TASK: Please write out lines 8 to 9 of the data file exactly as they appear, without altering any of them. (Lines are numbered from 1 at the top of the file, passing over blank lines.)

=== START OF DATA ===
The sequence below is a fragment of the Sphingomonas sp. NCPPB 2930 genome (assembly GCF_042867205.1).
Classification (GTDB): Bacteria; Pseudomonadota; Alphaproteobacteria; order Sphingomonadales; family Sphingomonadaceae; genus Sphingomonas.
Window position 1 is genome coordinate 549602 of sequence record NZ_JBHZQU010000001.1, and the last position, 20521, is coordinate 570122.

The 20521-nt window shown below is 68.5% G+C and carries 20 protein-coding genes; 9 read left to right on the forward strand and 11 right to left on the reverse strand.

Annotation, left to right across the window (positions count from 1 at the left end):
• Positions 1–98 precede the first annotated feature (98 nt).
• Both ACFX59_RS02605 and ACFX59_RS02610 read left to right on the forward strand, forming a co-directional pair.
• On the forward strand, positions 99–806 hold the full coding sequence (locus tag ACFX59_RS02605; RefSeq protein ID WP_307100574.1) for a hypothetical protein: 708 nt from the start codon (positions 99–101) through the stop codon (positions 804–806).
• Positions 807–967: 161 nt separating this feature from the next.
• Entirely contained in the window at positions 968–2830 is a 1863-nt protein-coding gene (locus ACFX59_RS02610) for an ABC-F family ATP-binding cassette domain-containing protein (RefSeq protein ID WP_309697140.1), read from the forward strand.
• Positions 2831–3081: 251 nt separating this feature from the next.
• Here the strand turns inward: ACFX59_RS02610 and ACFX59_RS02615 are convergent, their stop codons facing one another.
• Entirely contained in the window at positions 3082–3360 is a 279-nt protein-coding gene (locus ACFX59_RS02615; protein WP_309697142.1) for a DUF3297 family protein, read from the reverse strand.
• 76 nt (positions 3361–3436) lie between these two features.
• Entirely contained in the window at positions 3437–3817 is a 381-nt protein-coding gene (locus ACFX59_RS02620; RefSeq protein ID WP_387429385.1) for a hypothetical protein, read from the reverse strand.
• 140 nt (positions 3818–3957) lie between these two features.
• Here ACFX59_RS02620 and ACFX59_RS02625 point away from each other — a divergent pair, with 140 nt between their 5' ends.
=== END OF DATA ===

• On the forward strand, positions 99–806 hold the full coding sequence (locus tag ACFX59_RS02605; RefSeq protein ID WP_307100574.1) for a hypothetical protein: 708 nt from the start codon (positions 99–101) through the stop codon (positions 804–806).
• Positions 807–967: 161 nt separating this feature from the next.